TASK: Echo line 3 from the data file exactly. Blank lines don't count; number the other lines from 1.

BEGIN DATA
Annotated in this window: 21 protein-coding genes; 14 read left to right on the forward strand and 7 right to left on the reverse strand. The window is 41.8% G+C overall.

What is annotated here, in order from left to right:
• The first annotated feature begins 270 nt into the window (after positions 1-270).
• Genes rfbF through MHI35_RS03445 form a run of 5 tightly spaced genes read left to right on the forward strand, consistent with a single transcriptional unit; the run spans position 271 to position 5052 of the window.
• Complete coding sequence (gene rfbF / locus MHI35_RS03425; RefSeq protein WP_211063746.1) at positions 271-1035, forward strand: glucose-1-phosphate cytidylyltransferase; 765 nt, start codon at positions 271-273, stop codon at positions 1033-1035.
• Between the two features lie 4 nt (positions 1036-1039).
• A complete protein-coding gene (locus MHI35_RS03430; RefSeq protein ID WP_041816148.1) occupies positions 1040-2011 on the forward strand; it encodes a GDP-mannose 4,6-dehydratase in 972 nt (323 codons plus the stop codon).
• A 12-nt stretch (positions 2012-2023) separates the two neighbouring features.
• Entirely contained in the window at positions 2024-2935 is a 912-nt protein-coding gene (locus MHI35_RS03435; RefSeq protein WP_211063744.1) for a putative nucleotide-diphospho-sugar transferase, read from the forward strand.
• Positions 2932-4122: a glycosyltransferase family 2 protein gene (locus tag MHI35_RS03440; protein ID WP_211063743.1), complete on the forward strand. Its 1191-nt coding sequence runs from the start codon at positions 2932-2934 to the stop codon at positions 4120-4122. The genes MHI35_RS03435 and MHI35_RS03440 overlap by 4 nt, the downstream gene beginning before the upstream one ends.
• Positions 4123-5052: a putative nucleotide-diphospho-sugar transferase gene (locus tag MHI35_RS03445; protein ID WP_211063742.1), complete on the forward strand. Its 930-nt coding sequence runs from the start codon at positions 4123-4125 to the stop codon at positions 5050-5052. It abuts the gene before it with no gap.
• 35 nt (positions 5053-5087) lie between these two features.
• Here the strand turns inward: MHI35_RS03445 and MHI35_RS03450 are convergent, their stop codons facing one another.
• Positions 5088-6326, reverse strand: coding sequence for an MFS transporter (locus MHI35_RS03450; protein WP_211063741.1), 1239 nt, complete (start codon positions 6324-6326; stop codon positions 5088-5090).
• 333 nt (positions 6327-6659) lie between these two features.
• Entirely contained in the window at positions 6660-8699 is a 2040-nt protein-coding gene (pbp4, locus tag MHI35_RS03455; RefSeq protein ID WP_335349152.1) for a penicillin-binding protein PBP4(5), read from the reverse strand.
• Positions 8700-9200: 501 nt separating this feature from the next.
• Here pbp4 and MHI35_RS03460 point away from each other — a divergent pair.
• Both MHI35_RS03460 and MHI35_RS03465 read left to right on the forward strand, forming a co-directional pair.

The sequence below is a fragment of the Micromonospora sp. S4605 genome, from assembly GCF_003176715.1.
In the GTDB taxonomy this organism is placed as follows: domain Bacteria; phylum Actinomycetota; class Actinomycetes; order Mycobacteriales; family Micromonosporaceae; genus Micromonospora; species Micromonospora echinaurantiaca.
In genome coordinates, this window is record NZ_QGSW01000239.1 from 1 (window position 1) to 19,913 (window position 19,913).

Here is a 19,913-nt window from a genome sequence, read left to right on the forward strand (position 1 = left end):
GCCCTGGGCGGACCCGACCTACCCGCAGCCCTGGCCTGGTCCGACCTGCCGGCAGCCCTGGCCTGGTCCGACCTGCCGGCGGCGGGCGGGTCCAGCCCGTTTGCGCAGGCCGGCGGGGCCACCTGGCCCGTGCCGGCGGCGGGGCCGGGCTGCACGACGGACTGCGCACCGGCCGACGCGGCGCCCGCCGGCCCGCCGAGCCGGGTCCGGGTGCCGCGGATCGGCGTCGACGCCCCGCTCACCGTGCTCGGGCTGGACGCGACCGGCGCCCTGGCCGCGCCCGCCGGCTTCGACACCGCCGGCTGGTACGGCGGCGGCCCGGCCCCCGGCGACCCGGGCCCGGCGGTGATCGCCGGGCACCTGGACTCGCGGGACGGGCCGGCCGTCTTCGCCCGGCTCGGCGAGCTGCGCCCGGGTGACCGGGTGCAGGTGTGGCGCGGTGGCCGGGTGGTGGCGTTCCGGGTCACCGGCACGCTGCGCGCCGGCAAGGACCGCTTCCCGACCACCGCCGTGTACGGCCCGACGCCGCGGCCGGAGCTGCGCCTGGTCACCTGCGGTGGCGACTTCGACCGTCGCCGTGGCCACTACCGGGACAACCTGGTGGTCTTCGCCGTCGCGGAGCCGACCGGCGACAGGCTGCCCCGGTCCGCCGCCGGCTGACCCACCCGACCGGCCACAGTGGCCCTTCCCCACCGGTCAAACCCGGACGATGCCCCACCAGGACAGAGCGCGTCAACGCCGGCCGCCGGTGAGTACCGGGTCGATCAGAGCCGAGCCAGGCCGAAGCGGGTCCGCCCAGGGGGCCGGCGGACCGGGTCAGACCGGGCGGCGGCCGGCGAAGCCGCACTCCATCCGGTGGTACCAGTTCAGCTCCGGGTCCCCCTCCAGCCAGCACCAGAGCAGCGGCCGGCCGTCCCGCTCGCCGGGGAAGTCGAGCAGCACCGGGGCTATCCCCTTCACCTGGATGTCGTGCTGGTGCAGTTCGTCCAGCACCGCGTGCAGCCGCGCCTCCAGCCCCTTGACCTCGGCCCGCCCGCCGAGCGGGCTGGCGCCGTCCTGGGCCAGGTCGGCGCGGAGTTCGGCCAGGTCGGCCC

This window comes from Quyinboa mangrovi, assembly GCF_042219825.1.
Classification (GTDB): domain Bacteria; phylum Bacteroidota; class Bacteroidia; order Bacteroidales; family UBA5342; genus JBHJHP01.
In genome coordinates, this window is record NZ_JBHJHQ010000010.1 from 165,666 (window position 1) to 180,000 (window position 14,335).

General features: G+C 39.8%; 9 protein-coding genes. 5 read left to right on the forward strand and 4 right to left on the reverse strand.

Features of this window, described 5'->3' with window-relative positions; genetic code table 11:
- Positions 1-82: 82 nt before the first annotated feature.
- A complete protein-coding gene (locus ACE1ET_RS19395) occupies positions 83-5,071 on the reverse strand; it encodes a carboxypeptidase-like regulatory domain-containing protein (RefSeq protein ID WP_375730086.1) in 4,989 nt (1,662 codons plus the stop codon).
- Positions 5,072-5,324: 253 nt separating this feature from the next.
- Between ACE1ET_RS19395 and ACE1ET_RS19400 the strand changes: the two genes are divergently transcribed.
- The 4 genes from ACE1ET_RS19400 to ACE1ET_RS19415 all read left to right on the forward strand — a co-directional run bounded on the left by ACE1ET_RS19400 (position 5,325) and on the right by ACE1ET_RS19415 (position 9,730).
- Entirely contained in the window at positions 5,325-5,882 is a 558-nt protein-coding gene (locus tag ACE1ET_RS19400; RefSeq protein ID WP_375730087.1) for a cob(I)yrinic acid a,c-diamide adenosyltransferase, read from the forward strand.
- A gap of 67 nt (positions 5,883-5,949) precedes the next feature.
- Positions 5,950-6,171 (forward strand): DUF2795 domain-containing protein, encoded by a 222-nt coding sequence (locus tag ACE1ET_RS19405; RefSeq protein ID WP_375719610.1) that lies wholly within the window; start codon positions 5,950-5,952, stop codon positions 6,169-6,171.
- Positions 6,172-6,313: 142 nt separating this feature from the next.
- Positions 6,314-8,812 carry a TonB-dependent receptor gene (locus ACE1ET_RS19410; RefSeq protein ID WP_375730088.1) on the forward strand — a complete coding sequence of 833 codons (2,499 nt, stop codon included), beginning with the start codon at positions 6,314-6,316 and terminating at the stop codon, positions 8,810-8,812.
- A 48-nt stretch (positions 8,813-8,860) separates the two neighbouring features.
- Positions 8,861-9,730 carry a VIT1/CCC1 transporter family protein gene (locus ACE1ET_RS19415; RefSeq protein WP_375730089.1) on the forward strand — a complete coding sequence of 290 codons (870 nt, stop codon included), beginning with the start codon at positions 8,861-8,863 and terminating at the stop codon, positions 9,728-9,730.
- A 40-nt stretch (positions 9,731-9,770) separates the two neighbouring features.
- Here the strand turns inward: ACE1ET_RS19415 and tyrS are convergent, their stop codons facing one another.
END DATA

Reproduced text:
• The first annotated feature begins 270 nt into the window (after positions 1-270).